8.  Stay connected.  My kids talk to me through email and on Edmodo.  That's a great starter platform.  You get to think out being funny if you choose to be.

9.  Find colleagues that you can have a give-and-take with.  One of my colleagues will come into my room from time to time and I act like it is the biggest disruption in the history of education.  Then I will do it for her.  We also go into each other's rooms and critique what's going on just for the fun of it.  The old social studies vs. math routine works well.  I make fun of math as "something a machine can do" and she will tease social studies as "just stuff dead people did."  It's funny, the kids eat it up, and it also gives us a chance to explain why learning what we are teaching actually is worthwhile.

10.  References.  Last but not least, references.  Anytime that a reference to something kids understand can be made to what you are teaching is awesome.  Especially if it is funny.  A phrase, a song, a movie, a TV show, fashion, etc. can all be used to be funny.  Someone will get the reference, and if they don't get it, I usually go on a tirade of a tangent to explain it.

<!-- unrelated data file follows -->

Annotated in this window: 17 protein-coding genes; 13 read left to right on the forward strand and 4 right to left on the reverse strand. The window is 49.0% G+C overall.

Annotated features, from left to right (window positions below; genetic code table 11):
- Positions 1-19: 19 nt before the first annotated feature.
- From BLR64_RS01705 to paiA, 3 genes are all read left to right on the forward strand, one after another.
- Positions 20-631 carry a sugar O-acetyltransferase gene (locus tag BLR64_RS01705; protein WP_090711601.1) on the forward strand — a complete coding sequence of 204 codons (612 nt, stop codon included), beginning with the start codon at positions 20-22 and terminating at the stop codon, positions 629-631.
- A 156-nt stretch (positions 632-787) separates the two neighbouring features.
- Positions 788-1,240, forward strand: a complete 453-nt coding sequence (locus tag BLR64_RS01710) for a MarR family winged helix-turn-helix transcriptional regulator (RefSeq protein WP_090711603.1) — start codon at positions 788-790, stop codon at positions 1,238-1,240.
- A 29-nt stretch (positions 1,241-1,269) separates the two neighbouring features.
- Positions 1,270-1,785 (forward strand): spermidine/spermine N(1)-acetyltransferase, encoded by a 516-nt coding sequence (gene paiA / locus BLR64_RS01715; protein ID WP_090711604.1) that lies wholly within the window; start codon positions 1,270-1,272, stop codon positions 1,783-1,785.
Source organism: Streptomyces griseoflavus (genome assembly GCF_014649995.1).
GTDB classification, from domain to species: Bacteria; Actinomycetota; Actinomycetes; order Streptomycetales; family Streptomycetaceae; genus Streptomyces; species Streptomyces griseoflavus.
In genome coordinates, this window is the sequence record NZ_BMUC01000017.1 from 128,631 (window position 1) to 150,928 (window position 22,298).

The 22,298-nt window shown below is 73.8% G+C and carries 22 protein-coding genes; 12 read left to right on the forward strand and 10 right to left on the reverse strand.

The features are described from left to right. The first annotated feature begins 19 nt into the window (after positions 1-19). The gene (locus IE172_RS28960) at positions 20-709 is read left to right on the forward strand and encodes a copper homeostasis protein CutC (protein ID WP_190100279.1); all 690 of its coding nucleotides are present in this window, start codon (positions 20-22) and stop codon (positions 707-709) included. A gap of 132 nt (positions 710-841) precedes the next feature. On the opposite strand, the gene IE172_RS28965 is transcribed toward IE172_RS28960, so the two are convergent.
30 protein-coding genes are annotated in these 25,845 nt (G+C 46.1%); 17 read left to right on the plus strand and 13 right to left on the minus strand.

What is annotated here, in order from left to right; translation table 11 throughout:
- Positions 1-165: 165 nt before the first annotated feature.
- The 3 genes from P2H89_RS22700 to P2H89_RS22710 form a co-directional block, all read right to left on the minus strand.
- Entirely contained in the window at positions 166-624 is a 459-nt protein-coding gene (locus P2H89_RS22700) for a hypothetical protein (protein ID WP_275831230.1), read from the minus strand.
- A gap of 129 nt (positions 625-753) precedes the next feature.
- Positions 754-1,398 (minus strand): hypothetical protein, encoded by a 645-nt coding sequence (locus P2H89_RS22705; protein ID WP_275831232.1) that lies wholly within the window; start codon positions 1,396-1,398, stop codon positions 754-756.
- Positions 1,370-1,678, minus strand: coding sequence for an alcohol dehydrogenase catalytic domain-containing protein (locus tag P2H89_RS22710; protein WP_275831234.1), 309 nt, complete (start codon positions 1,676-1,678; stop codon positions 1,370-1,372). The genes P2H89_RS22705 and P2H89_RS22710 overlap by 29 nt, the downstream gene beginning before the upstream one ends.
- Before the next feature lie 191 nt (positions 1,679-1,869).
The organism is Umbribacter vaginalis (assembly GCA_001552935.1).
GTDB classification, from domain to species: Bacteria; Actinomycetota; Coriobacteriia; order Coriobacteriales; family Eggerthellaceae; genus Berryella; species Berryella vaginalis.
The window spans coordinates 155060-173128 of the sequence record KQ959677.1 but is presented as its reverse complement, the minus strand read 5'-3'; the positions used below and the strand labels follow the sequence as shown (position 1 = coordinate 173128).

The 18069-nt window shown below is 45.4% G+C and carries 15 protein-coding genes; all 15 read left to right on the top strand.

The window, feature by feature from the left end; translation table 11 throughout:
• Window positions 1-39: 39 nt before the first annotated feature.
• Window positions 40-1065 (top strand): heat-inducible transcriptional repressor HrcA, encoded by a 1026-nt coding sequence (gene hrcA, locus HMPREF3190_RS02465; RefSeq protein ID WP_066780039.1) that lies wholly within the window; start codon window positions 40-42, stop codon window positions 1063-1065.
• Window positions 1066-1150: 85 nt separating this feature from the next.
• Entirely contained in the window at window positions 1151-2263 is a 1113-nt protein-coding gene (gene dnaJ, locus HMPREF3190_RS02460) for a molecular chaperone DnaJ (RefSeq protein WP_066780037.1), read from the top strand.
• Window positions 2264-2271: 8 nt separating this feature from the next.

I remember one time I made a reference about how airplanes during WWI and airplanes today would be like comparing an Atari to an Xbox 360.  Then most of them were lost, because they didn't know Atari.  That was an immediate "ARE YOU KIDDING ME?" moment from me.  I went on my tangent and we had to youtube Pong real quick.  I pretend to be angry, they think I'm nuts and laugh, and they can all tell you what they did in class today.  Guess what kid... you just learned something.

And if all else fails in your attempts, go back to #1.  Make fun of yourself for trying to be funny and failing and you'll probably end up being funny.

We can't all be the @sjunkins of the world with a quip locked and loaded at every moment, but we can all make a kid laugh.  That part of me stays in middle school, because if learning isn't funny, it's not fun to me.

And with that, I'm out.

Mr. J.

Tuesday, July 2, 2013

The Plan! I Just Had to Write This All Down

Ok, so it's been a week.  Sorta on hiatus from blogging and Twitter a midst union negotiations, intern hours, grad school, and the occasional bit of shuteye.  But tonight I wanted to get some thoughts on paper... digital paper that is.  If only trees were followers...  sigh.

 I'm loved outdoors.

So I was thinking, I need to put together my plan for next year.  I talked with my admin about it yesterday and got the green light for most of the things I wanted to do.  Big win.  So I decided I better articulate it somewhere so I can execute it.  So here it goes: